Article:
I received this book for free in exchange for an honest review. This does not affect my opinion of the book or the content of my review.Done Dirt Cheap by Sarah Nicole Lemon
Also by this author: Valley Girls
Published by Amulet Books on March 7th 2017
Genres: Contemporary, Young Adult
Pages: 336 •Format: eARC •Source: NetGalley
Tourmaline Harris’s life hit pause at fifteen, when her mom went to prison because of Tourmaline’s unintentionally damning testimony. But at eighteen, her home life is stable, and she has a strong relationship with her father, the president of a local biker club known as the Wardens. Virginia Campbell’s life hit fast-forward at fifteen, when her mom “sold” her into the services of Hazard, a powerful attorney: a man for whom the law is merely a suggestion. When Hazard sets his sights on dismantling the Wardens, he sends in Virginia, who has every intention of selling out the club—and Tourmaline. But the two girls are stronger than the circumstances that brought them together, and their resilience defines the friendship at the heart of this powerful debut novel.
Sometimes when you request an e-galley you really don’t know what you’re going to get, especially if it’s by a debut author or an author that you’re not familiar with. Done Dirt Cheap was a book that fit that criteria for me, but I felt drawn to it with its sassy cover and gritty synopsis. I’m happy to report that Done Dirt Cheap has 100% renewed my faith in trying out new authors and diving into unfamiliar plots, because it was a truly engaging and utterly fantastic read that I wish I could completely purge from my brain so I could have the pleasure of reading for the first time again.
Done Dirt Cheap revolves around two very different but very strong female protagonists. Tourmaline Harris is the daughter of the president of a notorious motorcycle club, who’s family has been ripped apart by her mother’s imprisonment and the role she played in it. Virginia’s mother essentially sold her into indentured servitude to a sleazy lawyer who leverages her for money making schemes from participating in pageants to drug dealing. Their two paths collide when Virginia is given the assignment to essentially infiltrate the Warden’s inner circle to assist in dismantling them, and she targets Tourmaline, a classmate, as the best way in.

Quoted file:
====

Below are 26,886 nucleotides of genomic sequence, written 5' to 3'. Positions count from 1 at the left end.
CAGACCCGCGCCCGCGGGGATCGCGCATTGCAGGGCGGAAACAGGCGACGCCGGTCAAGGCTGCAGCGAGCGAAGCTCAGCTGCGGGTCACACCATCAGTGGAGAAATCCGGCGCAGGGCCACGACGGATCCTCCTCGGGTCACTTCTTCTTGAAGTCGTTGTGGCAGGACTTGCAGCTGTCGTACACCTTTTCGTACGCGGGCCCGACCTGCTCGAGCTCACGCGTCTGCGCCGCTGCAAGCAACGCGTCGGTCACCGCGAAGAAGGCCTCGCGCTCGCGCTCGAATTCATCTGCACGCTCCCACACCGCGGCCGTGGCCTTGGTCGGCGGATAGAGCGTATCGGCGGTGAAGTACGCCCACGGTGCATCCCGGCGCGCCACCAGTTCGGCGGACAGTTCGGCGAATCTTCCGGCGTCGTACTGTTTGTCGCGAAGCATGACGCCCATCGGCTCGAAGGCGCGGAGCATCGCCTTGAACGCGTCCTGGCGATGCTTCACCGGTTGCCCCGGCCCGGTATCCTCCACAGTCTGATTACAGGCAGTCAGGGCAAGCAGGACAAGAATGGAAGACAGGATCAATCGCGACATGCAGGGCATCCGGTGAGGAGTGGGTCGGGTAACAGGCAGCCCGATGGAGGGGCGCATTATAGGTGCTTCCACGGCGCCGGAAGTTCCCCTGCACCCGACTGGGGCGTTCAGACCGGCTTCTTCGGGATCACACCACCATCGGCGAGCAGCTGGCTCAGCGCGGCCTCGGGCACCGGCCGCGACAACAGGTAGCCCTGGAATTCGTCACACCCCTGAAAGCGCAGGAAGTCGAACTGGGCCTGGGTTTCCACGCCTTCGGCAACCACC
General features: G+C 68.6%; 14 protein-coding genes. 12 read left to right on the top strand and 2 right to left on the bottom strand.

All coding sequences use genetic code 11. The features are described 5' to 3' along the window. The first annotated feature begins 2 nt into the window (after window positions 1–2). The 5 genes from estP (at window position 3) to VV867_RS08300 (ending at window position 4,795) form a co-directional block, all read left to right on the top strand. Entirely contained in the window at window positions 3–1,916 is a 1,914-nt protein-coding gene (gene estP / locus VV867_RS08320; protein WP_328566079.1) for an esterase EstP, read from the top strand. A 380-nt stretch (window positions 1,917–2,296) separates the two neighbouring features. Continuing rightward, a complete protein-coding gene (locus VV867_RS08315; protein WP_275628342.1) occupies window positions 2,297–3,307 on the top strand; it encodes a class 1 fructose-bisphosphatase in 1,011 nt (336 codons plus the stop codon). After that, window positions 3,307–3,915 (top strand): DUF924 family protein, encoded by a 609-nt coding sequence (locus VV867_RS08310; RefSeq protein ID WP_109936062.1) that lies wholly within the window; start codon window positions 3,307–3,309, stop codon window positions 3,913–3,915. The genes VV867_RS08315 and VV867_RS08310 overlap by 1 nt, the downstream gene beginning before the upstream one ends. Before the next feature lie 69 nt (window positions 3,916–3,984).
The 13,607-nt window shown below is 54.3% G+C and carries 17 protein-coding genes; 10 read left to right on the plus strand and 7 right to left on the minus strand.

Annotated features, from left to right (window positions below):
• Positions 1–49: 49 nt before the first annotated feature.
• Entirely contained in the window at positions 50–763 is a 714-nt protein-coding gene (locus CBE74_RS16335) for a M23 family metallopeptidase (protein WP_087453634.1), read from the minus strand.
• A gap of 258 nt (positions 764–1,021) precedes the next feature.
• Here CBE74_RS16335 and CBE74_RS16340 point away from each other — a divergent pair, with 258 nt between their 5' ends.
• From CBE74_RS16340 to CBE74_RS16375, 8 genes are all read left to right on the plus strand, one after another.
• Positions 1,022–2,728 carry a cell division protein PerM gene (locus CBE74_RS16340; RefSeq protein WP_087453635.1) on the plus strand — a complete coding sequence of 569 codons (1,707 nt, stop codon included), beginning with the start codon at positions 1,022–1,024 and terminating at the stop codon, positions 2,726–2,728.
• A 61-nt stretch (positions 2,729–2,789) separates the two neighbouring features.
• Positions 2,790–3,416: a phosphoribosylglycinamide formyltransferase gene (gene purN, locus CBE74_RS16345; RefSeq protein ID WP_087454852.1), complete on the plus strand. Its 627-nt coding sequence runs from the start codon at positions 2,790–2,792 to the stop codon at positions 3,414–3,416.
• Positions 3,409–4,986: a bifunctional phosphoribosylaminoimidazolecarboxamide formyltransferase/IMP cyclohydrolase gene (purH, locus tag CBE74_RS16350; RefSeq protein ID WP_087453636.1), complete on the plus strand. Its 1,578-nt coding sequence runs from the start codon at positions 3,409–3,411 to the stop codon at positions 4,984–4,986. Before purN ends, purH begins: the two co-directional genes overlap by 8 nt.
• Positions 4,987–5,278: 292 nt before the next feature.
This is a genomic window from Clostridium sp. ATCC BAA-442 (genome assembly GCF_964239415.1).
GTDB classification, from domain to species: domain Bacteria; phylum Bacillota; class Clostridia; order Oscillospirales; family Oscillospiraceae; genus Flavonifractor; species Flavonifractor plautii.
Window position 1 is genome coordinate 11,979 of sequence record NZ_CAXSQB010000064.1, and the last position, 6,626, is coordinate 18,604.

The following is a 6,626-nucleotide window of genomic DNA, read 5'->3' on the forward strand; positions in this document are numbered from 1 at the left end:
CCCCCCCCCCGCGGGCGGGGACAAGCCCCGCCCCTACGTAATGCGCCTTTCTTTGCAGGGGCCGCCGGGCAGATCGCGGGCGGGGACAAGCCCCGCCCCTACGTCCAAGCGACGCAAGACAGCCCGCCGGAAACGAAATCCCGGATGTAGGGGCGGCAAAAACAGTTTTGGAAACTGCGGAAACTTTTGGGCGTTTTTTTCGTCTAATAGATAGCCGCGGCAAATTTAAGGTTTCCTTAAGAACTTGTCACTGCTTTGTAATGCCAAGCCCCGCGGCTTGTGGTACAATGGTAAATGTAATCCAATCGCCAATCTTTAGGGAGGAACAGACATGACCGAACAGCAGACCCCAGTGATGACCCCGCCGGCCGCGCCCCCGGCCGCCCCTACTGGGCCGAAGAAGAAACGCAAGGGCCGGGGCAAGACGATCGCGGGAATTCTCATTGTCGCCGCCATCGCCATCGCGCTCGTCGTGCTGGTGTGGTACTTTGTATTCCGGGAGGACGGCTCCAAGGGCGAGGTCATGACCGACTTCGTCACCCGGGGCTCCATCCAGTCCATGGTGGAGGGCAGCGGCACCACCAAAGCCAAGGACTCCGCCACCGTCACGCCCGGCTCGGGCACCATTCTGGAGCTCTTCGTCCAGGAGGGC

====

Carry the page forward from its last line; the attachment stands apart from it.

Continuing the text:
What truly makes Done Dirt Cheap stand out is its portrayal of female relationships. Tourmaline and Virginia never have a conventional friendship, and are often at odds with each other’s desires and methods. Yet they keep gravitating toward each other for the solitude and safety that can only be found by standing with another woman in a life dominated by men. They draw their strengths and personalities from very different backgrounds (Virginia from the terror of an abusive family, Tourmaline from the comfort of being a loved daughter), but at the core of the novel is the overarching theme that it is still very difficult to be a woman and be taken seriously, and be given the autonomy to run your own life, even in 21st century, modern day society. Tourmaline often refers to herself as a “paper girl,” an outline to be filled with the wishes and expectations of others, and though privileged in many ways where Virginia is not, it really resonated with me, as it reinforces the
The biker club element never feels cliché or like it’s trying too hard. I really enjoyed how their motives were convincingly portrayed as morally gray, and how they were sort of a modern day vigilante group. This was my first time really engaging with any media featuring biker clubs, and I found reading about the complex code and rules really interesting, especially as Tourmaline, who’s grown up on the periphery of the club her entire life, learns to navigate them and manipulate them to her benefit as an adult. Lemon has done an incredible job of fleshing out an entire social system in less than 400 pages.
This novel also showcases upper YA romance done right for a book that’s not specifically being marketed as a romance. The romances were slow-burn and had a touch of real-world angst (AKA serious relationship boundaries such as age, ultimate goals in life, past emotional trauma, etc.). The relationships are built on the tenuous foundations of the teenage to adult transition, but are deliciously swoon-worthy when the wait does pay off.
Overall: If you like strong female characters who don’t always seem like heroines, complex social dynamics that will split your head and heart, and stories about the struggles that are still faced by being a female, this is a story for you. Gritty, complicated, and achingly accurate in its portrayal of balancing on the age of eighteen, I cannot recommend Done Dirt Cheap enough.